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Tuesday, July 13, 2010

Ind. Courts - "David Camm case gets special judge for third triple-murder trial"

Updating yesterday's ILB entry, today Ben Zion Hershberg of the Louisville Courier Journal has a full report. Some quotes:

The Indiana Supreme Court has appointed Spencer County Circuit Court Judge Jonathan A. Dartt as special judge to handle the David Camm triple-murder re-trial.

Camm's lawyers asked for the appointment of a special judge earlier this year, arguing that Warrick County Superior Court Judge Robert Aylsworth had taken longer than the statutory 30 days to rule on a request for a change of venue.The appointment, said Stacy Uliana, one of Camm's lawyers, "is what we asked for. We're pleased with the ruling, we're ready to move on." * * *

Camm has been found guilty twice of murdering his wife and their two young children in the garage of their Georgetown home in September 2000, but both verdicts have been overturned.

After the first trial, in Floyd County Superior Court in early 2002, the Indiana Court of Appeals overturned the verdict because, it said, a dozen women had been allowed to testify about affairs they'd had with Camm, a former state trooper, or being approached by him, biasing the jury.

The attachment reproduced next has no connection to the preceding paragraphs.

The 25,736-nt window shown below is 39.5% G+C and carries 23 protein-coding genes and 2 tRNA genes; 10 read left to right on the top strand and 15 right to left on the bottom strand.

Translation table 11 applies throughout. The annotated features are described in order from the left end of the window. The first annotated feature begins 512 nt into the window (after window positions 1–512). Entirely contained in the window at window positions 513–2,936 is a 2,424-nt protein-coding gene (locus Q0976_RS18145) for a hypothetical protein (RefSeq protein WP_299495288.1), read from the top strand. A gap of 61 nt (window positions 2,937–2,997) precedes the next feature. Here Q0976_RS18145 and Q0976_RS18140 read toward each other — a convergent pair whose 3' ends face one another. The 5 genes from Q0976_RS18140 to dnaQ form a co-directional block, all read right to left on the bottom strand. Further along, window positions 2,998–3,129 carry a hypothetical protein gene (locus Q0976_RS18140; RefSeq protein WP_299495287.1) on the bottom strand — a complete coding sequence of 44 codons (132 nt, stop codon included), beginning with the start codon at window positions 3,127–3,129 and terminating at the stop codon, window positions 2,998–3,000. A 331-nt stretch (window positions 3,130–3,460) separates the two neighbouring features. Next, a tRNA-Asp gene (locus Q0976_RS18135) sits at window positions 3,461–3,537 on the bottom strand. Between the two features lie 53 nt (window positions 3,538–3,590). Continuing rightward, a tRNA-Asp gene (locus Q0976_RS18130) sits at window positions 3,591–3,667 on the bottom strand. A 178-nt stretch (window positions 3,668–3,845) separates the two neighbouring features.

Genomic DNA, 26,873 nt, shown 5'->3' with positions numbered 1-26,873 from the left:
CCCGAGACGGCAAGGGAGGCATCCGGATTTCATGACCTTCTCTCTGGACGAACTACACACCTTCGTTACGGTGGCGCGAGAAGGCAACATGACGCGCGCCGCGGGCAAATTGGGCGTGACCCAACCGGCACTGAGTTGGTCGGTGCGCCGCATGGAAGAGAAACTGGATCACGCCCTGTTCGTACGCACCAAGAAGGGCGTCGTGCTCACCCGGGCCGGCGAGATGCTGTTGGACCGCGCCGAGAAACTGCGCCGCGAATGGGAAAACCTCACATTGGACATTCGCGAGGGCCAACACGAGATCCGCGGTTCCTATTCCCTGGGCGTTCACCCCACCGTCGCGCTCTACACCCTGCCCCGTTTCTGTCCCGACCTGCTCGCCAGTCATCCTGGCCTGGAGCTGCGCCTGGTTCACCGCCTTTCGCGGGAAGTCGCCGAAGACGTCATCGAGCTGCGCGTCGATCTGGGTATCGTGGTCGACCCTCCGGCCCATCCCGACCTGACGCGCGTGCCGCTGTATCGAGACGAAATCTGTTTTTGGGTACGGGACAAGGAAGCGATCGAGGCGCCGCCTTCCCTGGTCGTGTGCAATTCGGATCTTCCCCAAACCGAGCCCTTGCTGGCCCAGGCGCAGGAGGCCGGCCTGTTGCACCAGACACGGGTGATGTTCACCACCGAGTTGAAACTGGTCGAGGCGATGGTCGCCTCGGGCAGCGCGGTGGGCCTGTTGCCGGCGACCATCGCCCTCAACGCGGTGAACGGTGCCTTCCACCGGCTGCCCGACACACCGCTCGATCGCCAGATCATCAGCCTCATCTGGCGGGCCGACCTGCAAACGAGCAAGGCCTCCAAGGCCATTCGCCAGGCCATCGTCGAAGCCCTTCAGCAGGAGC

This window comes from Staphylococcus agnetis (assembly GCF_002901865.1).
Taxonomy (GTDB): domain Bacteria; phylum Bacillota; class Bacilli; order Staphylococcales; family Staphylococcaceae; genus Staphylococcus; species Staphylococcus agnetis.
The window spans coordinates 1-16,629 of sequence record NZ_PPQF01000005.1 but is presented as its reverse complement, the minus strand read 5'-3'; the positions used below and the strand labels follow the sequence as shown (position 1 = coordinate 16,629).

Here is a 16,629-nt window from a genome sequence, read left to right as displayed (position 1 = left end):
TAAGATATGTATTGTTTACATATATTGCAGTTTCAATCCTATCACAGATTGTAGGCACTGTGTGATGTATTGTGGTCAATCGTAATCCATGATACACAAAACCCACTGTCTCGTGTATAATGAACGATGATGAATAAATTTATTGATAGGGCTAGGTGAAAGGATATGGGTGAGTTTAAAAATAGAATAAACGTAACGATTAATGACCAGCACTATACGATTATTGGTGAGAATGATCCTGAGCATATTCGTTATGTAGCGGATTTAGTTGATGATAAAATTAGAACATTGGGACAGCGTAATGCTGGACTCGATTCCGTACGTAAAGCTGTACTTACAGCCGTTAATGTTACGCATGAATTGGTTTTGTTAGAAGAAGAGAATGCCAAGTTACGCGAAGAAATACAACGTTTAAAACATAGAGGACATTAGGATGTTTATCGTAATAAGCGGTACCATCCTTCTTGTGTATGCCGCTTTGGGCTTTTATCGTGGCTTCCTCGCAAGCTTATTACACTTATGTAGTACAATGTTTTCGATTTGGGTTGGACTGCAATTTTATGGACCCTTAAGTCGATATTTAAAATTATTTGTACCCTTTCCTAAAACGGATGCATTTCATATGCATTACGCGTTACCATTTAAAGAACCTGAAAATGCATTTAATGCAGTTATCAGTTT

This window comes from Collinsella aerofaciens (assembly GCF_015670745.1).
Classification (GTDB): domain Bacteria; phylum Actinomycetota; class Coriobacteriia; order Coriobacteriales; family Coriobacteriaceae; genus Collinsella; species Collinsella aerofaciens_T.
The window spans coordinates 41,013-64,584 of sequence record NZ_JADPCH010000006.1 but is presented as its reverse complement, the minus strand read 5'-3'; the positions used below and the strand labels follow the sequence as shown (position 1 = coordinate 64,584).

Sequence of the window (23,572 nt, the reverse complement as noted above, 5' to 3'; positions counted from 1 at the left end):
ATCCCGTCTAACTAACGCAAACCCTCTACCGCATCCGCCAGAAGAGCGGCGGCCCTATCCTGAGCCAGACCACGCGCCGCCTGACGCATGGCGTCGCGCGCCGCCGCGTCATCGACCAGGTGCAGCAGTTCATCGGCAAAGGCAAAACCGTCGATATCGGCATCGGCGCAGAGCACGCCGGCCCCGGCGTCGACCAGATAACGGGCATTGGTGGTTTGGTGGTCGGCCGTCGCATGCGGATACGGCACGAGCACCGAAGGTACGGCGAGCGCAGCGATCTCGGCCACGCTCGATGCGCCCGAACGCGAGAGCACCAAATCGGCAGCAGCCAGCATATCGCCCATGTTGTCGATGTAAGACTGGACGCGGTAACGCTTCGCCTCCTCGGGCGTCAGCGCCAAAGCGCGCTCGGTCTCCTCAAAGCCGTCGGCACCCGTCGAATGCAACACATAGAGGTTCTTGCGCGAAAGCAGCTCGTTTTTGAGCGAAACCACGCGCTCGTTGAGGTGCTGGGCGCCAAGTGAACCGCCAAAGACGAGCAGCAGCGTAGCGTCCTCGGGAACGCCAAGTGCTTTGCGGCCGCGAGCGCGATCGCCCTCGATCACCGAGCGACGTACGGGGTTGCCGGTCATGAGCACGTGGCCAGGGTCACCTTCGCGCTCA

The second trial was moved to Warrick County because of the intense publicity in Floyd County.

After Camm's second conviction and sentence to life in prison without the possibility of parole, the Indiana Supreme Court ruled last summer that Henderson improperly had been allowed to argue that Camm murdered his family to cover up the alleged molestation of his 5-year-old daughter, inflaming the jury against Camm.

Henderson has said he plans to prosecute Camm again, acknowledging that trying such old cases can be difficult. * * *

Dartt has been a judge since last year, but he was Spencer County prosecutor for 10 years before being elected circuit court judge in 2008 and taking office in 2009.

The initial issues Dartt will have to deal with include defense requests for a change of venue and a change of prosecutor. The change of prosecutor motion was based on defense arguments that Henderson created a conflict of interest by agreeing last year -- before the second guilty verdict was overturned -- to write a book about the case.

Henderson has argued that there is no conflict because his book negotiations included language voiding any agreement if the verdict were overturned.

Posted by Marcia Oddi on July 13, 2010 10:16 AM
Posted to Ind. Sup.Ct. Decisions